Waste management company Indaver has acquired the permits to construct and operate an energy from waste facility in Rivenhall, Essex, UK.
The facility, involving an investment of £500m, is planned to treat 595,000 tonnes of non-recyclable residual waste, offering a sustainable alternative to landfill. Indaver has confirmed that the plant will comply with ‘the most stringent’ environmental standards and will supply electricity to 60,000 households.
Having now confirmed that the necessary permits are in place to begin construction, work on the site will begin later this year with plans for the facility to be operational in 2025. Belgium-based Indaver Group currently runs a 240,000 tonne EfW facility to the north of Dublin, Ireland, as well as being awarded the contract to operate a local authority EfW facility in Aberdeen, Scotland, in 2019. The company also plans to build a second Ireland-based facility, to be located in Cork.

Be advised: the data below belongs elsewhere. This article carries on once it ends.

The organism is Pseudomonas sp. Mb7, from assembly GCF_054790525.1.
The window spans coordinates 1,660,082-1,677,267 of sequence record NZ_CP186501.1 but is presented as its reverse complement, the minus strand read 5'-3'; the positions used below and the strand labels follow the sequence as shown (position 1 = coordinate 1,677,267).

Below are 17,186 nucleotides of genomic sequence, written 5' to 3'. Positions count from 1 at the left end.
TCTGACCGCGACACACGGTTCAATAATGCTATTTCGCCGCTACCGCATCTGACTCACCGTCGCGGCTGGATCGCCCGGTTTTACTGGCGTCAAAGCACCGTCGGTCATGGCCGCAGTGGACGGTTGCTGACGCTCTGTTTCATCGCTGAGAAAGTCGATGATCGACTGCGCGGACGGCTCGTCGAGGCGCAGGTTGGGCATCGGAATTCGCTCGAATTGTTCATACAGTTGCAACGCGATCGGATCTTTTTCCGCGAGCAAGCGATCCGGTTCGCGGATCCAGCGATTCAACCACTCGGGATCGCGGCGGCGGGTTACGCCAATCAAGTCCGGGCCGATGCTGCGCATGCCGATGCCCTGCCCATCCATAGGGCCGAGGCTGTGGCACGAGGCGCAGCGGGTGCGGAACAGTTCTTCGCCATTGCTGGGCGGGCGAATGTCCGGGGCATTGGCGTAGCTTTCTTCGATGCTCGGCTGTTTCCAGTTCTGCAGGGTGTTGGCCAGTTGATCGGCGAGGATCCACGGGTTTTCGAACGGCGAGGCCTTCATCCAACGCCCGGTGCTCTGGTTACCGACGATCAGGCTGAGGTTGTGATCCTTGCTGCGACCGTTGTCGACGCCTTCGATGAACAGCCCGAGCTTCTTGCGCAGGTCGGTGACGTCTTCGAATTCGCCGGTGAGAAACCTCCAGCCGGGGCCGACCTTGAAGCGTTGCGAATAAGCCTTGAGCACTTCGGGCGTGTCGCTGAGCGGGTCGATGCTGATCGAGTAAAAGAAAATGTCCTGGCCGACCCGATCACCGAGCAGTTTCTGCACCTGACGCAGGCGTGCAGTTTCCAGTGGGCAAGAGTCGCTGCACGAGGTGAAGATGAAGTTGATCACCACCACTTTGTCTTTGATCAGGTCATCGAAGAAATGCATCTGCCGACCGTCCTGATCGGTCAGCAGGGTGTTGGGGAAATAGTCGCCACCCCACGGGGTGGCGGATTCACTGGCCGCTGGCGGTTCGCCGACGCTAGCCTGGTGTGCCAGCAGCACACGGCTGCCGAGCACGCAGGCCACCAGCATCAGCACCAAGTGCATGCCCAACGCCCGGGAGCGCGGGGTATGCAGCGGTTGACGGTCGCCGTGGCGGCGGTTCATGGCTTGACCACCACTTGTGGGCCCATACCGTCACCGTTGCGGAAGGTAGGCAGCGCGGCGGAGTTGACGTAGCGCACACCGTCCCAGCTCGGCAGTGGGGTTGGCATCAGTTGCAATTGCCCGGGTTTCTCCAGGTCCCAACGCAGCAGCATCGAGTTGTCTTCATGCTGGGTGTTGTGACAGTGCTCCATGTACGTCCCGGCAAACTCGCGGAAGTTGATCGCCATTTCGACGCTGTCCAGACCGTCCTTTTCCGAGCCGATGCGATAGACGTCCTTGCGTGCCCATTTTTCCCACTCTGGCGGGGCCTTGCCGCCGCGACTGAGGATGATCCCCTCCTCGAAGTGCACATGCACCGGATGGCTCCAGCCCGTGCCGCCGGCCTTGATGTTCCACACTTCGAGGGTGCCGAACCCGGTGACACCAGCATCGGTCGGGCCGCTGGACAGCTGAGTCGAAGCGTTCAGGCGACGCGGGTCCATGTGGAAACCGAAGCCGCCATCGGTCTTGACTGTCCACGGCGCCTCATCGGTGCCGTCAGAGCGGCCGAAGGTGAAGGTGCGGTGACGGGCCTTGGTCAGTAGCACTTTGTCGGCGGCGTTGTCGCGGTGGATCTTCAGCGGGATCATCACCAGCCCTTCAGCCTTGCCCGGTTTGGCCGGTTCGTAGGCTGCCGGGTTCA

Indaver will realise these projects through balance sheet financing in collaboration with Katoen Natie.
Paul De Bruycker, CEO Indaver, said: “Waste is not an end product, it is a phase in the life cycle of a material. With this new waste-to-energy facility, we offer a solution for non-recyclable waste from households. We create value from this waste by recovering energy from the treatment process. Thus, this project fits perfectly into the UK’s renewable energy strategy and contributes to reduced greenhouse gas emissions.”
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